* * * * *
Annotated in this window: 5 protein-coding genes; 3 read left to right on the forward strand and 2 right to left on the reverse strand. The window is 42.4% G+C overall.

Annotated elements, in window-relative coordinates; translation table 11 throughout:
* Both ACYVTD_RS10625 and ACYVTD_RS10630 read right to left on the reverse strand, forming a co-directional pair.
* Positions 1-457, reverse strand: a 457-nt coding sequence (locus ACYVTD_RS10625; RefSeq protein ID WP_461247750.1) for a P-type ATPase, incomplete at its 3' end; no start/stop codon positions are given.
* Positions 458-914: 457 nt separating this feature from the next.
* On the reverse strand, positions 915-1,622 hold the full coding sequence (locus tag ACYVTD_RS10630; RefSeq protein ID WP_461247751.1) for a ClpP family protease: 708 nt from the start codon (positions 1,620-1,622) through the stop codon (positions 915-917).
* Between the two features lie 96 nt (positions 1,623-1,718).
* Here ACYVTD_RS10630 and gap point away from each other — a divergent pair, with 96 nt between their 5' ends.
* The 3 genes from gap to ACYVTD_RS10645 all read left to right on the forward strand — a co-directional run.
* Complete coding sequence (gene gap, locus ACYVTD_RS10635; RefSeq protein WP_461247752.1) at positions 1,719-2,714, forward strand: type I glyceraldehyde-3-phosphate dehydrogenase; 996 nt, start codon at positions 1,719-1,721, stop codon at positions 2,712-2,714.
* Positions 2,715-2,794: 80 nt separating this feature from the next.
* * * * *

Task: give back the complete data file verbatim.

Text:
Annotated in this window: 5 protein-coding genes; 3 read left to right on the forward strand and 2 right to left on the reverse strand. The window is 42.4% G+C overall.

Annotated elements, in window-relative coordinates; translation table 11 throughout:
* Both ACYVTD_RS10625 and ACYVTD_RS10630 read right to left on the reverse strand, forming a co-directional pair.
* Positions 1-457, reverse strand: a 457-nt coding sequence (locus ACYVTD_RS10625; RefSeq protein ID WP_461247750.1) for a P-type ATPase, incomplete at its 3' end; no start/stop codon positions are given.
* Positions 458-914: 457 nt separating this feature from the next.
* On the reverse strand, positions 915-1,622 hold the full coding sequence (locus tag ACYVTD_RS10630; RefSeq protein ID WP_461247751.1) for a ClpP family protease: 708 nt from the start codon (positions 1,620-1,622) through the stop codon (positions 915-917).
* Between the two features lie 96 nt (positions 1,623-1,718).
* Here ACYVTD_RS10630 and gap point away from each other — a divergent pair, with 96 nt between their 5' ends.
* The 3 genes from gap to ACYVTD_RS10645 all read left to right on the forward strand — a co-directional run.
* Complete coding sequence (gene gap, locus ACYVTD_RS10635; RefSeq protein WP_461247752.1) at positions 1,719-2,714, forward strand: type I glyceraldehyde-3-phosphate dehydrogenase; 996 nt, start codon at positions 1,719-1,721, stop codon at positions 2,712-2,714.
* Positions 2,715-2,794: 80 nt separating this feature from the next.